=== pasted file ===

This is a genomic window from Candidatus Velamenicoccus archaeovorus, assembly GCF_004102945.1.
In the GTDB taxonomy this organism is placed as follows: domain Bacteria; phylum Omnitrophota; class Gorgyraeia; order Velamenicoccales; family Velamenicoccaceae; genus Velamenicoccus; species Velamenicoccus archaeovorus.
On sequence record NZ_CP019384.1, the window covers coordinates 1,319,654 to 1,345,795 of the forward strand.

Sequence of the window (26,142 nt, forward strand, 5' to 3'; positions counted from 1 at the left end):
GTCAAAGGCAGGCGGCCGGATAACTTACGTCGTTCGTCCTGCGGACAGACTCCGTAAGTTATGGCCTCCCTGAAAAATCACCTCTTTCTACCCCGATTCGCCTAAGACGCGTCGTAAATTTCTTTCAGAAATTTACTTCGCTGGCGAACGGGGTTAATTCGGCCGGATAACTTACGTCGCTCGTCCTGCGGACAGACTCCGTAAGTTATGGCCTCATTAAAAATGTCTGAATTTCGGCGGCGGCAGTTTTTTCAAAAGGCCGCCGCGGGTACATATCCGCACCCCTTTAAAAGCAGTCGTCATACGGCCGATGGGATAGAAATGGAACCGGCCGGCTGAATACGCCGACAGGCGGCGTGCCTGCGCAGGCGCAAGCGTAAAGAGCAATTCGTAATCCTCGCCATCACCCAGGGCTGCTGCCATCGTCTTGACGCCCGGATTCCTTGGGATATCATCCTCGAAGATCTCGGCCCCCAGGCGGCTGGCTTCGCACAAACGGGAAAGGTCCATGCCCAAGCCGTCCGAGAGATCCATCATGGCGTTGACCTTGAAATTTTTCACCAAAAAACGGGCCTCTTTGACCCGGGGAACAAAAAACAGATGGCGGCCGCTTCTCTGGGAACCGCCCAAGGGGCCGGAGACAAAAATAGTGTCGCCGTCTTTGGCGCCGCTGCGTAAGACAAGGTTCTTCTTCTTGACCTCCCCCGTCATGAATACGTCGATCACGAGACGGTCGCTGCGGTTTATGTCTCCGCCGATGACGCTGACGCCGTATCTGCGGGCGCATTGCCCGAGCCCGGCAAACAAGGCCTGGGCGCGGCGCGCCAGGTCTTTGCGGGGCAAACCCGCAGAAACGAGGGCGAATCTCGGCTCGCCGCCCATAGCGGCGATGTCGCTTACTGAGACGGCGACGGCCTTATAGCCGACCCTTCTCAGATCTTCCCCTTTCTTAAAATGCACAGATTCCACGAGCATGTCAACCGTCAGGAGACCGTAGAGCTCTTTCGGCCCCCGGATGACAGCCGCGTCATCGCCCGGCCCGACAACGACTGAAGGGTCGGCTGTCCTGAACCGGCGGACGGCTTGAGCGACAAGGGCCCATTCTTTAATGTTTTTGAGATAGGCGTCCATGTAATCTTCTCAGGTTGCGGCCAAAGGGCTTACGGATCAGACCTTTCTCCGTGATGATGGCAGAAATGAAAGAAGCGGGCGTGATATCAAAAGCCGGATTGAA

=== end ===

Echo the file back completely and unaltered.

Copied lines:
This is a genomic window from Candidatus Velamenicoccus archaeovorus, assembly GCF_004102945.1.
In the GTDB taxonomy this organism is placed as follows: domain Bacteria; phylum Omnitrophota; class Gorgyraeia; order Velamenicoccales; family Velamenicoccaceae; genus Velamenicoccus; species Velamenicoccus archaeovorus.
On sequence record NZ_CP019384.1, the window covers coordinates 1,319,654 to 1,345,795 of the forward strand.

Sequence of the window (26,142 nt, forward strand, 5' to 3'; positions counted from 1 at the left end):
GTCAAAGGCAGGCGGCCGGATAACTTACGTCGTTCGTCCTGCGGACAGACTCCGTAAGTTATGGCCTCCCTGAAAAATCACCTCTTTCTACCCCGATTCGCCTAAGACGCGTCGTAAATTTCTTTCAGAAATTTACTTCGCTGGCGAACGGGGTTAATTCGGCCGGATAACTTACGTCGCTCGTCCTGCGGACAGACTCCGTAAGTTATGGCCTCATTAAAAATGTCTGAATTTCGGCGGCGGCAGTTTTTTCAAAAGGCCGCCGCGGGTACATATCCGCACCCCTTTAAAAGCAGTCGTCATACGGCCGATGGGATAGAAATGGAACCGGCCGGCTGAATACGCCGACAGGCGGCGTGCCTGCGCAGGCGCAAGCGTAAAGAGCAATTCGTAATCCTCGCCATCACCCAGGGCTGCTGCCATCGTCTTGACGCCCGGATTCCTTGGGATATCATCCTCGAAGATCTCGGCCCCCAGGCGGCTGGCTTCGCACAAACGGGAAAGGTCCATGCCCAAGCCGTCCGAGAGATCCATCATGGCGTTGACCTTGAAATTTTTCACCAAAAAACGGGCCTCTTTGACCCGGGGAACAAAAAACAGATGGCGGCCGCTTCTCTGGGAACCGCCCAAGGGGCCGGAGACAAAAATAGTGTCGCCGTCTTTGGCGCCGCTGCGTAAGACAAGGTTCTTCTTCTTGACCTCCCCCGTCATGAATACGTCGATCACGAGACGGTCGCTGCGGTTTATGTCTCCGCCGATGACGCTGACGCCGTATCTGCGGGCGCATTGCCCGAGCCCGGCAAACAAGGCCTGGGCGCGGCGCGCCAGGTCTTTGCGGGGCAAACCCGCAGAAACGAGGGCGAATCTCGGCTCGCCGCCCATAGCGGCGATGTCGCTTACTGAGACGGCGACGGCCTTATAGCCGACCCTTCTCAGATCTTCCCCTTTCTTAAAATGCACAGATTCCACGAGCATGTCAACCGTCAGGAGACCGTAGAGCTCTTTCGGCCCCCGGATGACAGCCGCGTCATCGCCCGGCCCGACAACGACTGAAGGGTCGGCTGTCCTGAACCGGCGGACGGCTTGAGCGACAAGGGCCCATTCTTTAATGTTTTTGAGATAGGCGTCCATGTAATCTTCTCAGGTTGCGGCCAAAGGGCTTACGGATCAGACCTTTCTCCGTGATGATGGCAGAAATGAAAGAAGCGGGCGTGATATCAAAAGCCGGATTGAA